What is flexible thermal generation?
Most of today’s energy flexibility is provided by thermal power stations fuelled by natural gas to balance the power system rapidly and reliably. With renewable energy becoming more prevalent, flexible thermal generation has an important role in integrating renewable energy into the grid, by generating electricity while renewable generation is either low, intermittent, or not delivering in line with forecasts. Most flexible generation in the UK iscurrently provided by Combined Cycle Gas Turbines (CCGTs) or reciprocating engines.
Unlike other storage technologies such as batteries or pumped hydro, flexible generation can only provide export services to the electricity grid. However, flexible generation can sustain delivery over long periods without the risk of running out of stored energy. This provides vital security to the UK power system, whether that be in response to a shortage in generation or an increase in overall demand.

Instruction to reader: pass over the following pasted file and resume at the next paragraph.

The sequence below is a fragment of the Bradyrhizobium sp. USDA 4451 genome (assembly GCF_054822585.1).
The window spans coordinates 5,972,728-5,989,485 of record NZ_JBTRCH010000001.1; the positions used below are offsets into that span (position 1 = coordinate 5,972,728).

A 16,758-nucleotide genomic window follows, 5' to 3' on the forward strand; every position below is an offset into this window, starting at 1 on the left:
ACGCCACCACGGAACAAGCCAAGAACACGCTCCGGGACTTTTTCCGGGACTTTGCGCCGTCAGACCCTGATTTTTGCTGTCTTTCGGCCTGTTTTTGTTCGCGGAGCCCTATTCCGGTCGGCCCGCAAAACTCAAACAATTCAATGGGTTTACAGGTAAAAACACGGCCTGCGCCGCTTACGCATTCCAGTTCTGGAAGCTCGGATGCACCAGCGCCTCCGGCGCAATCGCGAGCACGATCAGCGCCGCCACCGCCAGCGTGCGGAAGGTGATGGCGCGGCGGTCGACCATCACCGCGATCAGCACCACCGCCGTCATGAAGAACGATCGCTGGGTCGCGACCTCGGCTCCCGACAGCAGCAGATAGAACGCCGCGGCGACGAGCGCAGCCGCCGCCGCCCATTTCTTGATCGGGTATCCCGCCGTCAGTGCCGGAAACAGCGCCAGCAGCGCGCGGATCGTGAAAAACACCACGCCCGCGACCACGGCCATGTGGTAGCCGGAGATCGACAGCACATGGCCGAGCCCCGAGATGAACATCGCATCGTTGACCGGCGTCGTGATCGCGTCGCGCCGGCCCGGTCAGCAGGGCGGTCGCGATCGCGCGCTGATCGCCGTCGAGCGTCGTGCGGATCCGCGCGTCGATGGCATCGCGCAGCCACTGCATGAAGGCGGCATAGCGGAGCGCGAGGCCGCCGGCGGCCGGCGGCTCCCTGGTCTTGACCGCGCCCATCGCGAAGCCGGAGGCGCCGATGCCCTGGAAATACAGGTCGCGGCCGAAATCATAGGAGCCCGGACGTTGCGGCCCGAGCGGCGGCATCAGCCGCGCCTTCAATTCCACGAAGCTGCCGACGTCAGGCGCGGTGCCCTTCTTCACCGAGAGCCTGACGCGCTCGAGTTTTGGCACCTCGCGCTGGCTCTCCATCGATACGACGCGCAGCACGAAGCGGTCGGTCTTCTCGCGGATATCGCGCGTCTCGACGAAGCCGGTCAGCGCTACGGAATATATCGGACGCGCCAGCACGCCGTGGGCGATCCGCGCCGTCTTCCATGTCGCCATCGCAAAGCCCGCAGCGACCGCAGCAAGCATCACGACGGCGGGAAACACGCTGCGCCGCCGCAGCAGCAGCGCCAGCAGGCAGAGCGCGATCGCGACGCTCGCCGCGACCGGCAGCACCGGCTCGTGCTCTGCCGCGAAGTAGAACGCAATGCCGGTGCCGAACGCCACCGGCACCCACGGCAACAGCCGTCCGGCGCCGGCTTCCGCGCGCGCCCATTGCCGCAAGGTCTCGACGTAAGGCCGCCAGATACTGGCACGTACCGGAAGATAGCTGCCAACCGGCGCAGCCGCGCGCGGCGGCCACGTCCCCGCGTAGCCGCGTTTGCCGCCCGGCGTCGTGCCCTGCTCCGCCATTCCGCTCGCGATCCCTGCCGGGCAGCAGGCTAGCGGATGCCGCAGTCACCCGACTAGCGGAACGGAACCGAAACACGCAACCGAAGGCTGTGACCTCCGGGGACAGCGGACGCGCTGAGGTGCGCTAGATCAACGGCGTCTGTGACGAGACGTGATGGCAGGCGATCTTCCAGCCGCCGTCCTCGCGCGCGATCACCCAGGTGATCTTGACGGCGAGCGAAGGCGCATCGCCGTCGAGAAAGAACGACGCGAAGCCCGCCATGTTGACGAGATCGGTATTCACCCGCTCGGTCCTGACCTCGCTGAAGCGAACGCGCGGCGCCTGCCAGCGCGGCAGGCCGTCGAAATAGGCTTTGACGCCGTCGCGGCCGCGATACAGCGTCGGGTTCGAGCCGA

How we use flexible thermal generation
Flexible generation provided by reciprocating engines is designed to ramp up from a standstill to full capacity within a matter of minutes (typically less than 10 minutes) and complement the fast-acting services of batteries. Our projects are designed to deliver improved power density and efficiency, significantly reducing fuel consumption and emissions.
Owing to their speed and security, flexible generators will be needed to continue providing capacity for the foreseeable future.
All our flexible generation plants have a roadmap to transition their fuel source by switching from natural gas to hydrogen in order to support the Government’s target for decarbonising the power sector by 2035. To enable this transition we are actively developing both hydrogen production and storage projects.
Our Flexible Generation projects
Our other hydrogen technologies
Our other technologies